Type Inferior-ence

I just got tripped up by this unexpected outcome of type inference, and wanted to share it.

Let's say we have this enum that makes sense for our project.
enum Coverage {
    case All
    case Partial
    case None
And this function that takes the enum as an argument. But, let's make it Optional so that the caller can omit it to use a default value.
/// - parameter covering: If `nil`, use the default coverage.
func applyPaint(covering coverage: Coverage? = nil) {
    if let coverage = coverage {
        print("covering: \(coverage)")
    else {
        print("got nil; using default coverage")
Now, lets use it a bit.
applyPaint(covering: .All)
covering: All
applyPaint(covering: .Partial)
covering: Partial
applyPaint(covering: .None)
got nil; using deafult coverage

Wait, what happened in that last one, with .None?? We passed a non-nil value, but it's acting like it got nil!

Well, remember that an Optional is actually an enum:

enum Optional<Wrapped> {
    case None
    case Some(Wrapped)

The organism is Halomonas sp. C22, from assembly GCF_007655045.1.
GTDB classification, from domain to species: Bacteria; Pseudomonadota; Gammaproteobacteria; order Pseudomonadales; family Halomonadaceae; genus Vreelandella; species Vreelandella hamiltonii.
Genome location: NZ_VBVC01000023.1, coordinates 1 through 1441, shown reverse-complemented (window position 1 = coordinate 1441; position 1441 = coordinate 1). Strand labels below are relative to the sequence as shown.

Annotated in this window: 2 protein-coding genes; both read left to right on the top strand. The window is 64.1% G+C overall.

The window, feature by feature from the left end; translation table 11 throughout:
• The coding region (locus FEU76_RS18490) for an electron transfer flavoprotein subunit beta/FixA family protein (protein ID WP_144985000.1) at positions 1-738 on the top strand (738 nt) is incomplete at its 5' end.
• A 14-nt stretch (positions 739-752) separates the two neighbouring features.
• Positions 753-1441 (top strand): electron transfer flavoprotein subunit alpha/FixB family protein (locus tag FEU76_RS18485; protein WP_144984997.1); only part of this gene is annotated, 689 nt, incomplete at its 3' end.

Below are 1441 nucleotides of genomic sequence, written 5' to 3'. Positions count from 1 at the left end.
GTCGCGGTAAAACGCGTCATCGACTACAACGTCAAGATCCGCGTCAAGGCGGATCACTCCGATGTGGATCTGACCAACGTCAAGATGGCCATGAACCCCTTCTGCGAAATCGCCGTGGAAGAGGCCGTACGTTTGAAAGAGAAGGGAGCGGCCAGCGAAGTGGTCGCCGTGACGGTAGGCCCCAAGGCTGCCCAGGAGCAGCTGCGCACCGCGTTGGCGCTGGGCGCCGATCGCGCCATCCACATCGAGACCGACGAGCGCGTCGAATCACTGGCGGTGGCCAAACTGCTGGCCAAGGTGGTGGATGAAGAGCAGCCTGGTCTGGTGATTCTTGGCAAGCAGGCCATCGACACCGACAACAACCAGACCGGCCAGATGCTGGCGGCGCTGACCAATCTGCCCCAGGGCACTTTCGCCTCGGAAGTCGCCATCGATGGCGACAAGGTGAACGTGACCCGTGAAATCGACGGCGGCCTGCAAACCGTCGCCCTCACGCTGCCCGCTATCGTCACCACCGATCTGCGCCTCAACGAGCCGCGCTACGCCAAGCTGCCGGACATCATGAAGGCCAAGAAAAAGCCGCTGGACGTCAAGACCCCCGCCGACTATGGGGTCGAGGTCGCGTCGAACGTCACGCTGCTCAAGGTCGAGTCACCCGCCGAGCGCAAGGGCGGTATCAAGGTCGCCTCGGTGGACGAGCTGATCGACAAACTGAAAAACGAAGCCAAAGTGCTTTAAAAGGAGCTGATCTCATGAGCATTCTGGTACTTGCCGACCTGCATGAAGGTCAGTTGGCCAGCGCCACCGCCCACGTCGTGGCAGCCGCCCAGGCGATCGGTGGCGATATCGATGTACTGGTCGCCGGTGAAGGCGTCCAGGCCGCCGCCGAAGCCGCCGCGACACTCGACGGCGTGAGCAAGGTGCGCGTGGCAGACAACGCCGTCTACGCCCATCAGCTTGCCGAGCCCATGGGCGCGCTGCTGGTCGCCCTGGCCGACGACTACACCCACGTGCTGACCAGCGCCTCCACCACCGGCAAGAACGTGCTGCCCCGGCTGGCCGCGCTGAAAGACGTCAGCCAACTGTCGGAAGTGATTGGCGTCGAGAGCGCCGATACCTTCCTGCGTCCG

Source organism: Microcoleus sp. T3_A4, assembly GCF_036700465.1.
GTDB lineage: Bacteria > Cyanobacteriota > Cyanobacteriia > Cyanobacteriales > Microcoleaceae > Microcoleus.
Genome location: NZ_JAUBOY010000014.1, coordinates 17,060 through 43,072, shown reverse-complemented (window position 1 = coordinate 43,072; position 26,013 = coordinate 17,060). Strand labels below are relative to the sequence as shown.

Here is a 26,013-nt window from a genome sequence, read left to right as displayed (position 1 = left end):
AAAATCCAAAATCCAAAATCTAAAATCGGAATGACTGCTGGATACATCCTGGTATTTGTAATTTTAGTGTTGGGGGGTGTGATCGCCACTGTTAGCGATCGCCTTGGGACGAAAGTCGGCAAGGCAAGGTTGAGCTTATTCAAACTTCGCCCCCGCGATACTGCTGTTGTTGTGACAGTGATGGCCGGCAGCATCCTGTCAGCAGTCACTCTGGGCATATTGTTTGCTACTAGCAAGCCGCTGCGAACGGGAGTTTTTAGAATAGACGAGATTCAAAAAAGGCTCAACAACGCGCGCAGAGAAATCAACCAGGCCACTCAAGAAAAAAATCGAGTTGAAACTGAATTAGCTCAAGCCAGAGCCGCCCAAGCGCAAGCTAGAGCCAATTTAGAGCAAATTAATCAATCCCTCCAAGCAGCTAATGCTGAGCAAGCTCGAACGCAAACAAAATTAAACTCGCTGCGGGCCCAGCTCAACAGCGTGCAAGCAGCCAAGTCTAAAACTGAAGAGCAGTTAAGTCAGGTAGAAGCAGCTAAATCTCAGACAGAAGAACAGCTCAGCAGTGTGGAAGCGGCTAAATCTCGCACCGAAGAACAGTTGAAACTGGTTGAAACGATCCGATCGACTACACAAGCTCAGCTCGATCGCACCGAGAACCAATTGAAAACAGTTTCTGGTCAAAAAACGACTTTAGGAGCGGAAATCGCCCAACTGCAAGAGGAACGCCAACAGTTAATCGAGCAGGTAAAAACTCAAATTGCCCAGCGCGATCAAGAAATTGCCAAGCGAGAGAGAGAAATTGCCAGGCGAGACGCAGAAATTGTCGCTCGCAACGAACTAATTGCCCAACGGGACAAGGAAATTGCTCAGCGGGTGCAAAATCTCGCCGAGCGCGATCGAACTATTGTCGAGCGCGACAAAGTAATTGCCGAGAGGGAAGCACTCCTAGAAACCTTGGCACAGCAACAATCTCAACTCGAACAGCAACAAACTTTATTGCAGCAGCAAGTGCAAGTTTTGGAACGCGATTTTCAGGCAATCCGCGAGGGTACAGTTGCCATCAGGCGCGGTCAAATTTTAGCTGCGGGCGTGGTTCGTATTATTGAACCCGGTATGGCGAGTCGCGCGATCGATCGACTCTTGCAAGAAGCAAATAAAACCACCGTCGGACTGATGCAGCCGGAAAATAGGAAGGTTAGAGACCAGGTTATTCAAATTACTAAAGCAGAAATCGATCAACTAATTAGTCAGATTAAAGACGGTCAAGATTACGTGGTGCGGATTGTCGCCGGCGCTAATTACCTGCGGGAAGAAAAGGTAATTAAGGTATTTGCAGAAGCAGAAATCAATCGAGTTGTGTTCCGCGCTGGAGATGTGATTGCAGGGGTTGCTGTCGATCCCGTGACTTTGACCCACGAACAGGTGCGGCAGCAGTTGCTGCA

And that nil is just syntactic sugar for Optional.None. So, the compiler's type inference is assuming that we meant Optional.None, instead of Coverage.None. Facepalm!


There are some simple ways to avoid this issue.

We can just pass the full enum name as the argument when calling our function.

But, that means we need to remember to do that in all cases that might call this, which feels very error-prone.

applyPaint(covering: Coverage.None)
covering: None
So instead, we can rename our enum case, to avoid the ambiguity altogether.
enum Coverage {
    case Everything
    case Partial
    case Nothing

applyPaint(covering: .Nothing)
covering: Nothing


I've filed this as SR-2176.


As usual, thanks to Jacob for helping me figure out this fun mishap.